Nature vs. Science in Nathaniel Hawthorne’s “The Birthmark”
The short story “The Birthmark” was written by Nathaniel Hawthorne in 1843. During this period of history, enormous progress was being made in science and technology, which led to innovative and groundbreaking discoveries and opened the doors to many new branches of scientific research. One scientist, Aylmer, the main character in Hawthorne’s short story, attempts to take his experimental research to the limit of science in an endeavour to control Nature and effectively “make new worlds for himself” (396). Aylmer becomes deeply enthralled in a battle in which science opposes Nature to gain “ultimate control over Nature” (396).
Aylmer desperately tries to create a world of perfection in his imperfect world. As he engages in the battle of science versus Nature, he loses the one thing his love of science can rival, his wife, Georgiana. Aylmer lives and works in an era in which science is relatively new and misunderstood. Science is described in this story as “mystical” (396) and “magical” (402), proving that the work Aylmer was doing was considered to be a kind of magic or voodoo by those people with no scientific education. Yet, early on in the story, the reader discovers that Aylmer has been impregnated by the idea that ultimate perfection, in every aspect, is attainable through science.
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This becomes the driving force behind Aylmer’s motives as he searches for a solution to “the fatal flaw of humanity which Nature, in one shape or another, stamps ineffaceably on all her productions” (398). With his marriage to Georgiana, this driving force of perfection becomes an obsession that takes over his mind. Aylmer loved Georgiana deeply, but he could not tolerate her single imperfection. Georgiana was “nearly perfect from the hand of Nature” (397), but on her “left cheek, there was a single mark, deeply interwoven…[which] bore not a little similarity to the human hand, though of the smallest pygmy size” (397).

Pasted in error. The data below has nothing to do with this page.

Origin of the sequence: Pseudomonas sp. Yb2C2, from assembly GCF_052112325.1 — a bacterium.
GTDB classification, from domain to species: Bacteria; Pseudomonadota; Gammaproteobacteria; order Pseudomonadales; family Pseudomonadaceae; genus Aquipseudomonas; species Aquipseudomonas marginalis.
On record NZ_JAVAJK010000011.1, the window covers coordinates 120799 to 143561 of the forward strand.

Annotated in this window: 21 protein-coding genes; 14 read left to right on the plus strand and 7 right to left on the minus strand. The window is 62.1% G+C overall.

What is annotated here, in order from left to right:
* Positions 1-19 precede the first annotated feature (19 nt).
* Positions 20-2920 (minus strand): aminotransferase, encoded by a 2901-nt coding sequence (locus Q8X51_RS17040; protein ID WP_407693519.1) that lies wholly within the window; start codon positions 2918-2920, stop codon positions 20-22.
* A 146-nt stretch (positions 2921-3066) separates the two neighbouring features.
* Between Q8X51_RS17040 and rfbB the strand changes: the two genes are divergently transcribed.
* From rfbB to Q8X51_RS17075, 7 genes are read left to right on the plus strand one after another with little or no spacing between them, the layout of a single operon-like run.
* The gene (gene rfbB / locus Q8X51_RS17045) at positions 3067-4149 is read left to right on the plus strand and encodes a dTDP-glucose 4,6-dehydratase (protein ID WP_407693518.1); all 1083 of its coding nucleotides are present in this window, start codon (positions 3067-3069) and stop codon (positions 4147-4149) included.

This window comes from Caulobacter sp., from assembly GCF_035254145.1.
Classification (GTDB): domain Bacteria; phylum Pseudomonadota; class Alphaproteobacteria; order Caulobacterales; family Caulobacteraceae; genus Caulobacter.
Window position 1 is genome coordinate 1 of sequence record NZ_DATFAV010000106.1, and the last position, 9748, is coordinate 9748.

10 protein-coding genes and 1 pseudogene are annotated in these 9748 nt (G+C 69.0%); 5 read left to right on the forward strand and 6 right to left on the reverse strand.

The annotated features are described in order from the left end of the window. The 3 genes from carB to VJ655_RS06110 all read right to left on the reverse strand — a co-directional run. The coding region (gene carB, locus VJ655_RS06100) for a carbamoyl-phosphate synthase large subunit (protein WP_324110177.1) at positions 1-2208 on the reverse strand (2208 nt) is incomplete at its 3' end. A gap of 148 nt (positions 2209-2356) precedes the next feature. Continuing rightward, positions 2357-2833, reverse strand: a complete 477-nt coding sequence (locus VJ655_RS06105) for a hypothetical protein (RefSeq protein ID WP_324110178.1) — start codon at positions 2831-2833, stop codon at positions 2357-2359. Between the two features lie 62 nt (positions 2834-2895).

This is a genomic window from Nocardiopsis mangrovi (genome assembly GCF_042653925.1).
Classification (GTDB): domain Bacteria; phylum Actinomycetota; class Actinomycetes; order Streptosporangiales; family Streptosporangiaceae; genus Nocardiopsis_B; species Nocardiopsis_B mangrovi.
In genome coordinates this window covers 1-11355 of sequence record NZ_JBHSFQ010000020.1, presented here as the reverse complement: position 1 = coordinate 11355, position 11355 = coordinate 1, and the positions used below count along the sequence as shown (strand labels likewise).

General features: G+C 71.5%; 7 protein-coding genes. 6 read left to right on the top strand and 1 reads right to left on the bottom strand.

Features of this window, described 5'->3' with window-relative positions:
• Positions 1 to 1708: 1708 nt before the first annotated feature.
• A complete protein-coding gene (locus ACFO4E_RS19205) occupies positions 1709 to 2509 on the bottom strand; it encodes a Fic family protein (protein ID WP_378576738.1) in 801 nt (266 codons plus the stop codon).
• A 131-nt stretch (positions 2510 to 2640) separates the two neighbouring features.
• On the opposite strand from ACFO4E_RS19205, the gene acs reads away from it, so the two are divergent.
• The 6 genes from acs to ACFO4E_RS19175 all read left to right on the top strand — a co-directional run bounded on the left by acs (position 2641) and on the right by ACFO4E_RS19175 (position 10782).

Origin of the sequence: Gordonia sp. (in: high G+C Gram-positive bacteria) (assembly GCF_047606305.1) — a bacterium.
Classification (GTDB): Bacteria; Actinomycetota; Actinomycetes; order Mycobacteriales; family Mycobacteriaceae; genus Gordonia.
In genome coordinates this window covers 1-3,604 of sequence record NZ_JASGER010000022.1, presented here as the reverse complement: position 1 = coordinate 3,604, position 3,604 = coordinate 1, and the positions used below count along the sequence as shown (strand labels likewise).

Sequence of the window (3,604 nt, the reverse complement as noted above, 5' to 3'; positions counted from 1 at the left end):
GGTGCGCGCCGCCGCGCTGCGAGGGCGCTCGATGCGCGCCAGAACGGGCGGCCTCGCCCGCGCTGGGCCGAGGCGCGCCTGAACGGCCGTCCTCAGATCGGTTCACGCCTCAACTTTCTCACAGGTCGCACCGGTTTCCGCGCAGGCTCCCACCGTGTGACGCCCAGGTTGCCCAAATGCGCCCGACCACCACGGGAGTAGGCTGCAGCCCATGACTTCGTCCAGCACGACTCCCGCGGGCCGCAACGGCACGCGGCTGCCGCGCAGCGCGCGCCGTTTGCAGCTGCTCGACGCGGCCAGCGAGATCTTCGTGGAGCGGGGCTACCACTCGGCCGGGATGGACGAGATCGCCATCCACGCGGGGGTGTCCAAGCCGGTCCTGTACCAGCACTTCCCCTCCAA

This tiny, little birthmark was so revolting to Aylmer that he refused to kiss her on the cheek, the one with the birthmark, or even look at it in daylight (400). It drove Aylmer mad that his wife was so close to perfection, and it became his mission to formulate a concoction to remove the birthmark leaving his wife as the single most perfect being ever created. Georgiana did not initially feel the same sense of shame towards the birthmark as Aylmer did. On the contrary, as she told Aylmer, the birthmark often increased a man’s admiration for her (397). However, after years of marriage to Aylmer, she too learned to hate the wretched mark as much as he did.
Georgiana noticed Aylmer’s reaction of disgust every time he laid eyes upon her cheek, and she “soon learned to shudder at his gaze” (398). Georgiana did not want to be Aylmer’s “object of horror and disgust” (399), so she confronts him about using his scientific expertise to remove the blemish placed upon her face by Nature. Aylmer is delighted when he learns that his wife wants to be rid of the birthmark. Thus, he finally gets an opportunity to use his scientific understanding to overcome the power of Nature. With the help of his assistant Aminadab, Aylmer sets up a boudoir for Georgiana in his lab where he will conduct the experiment.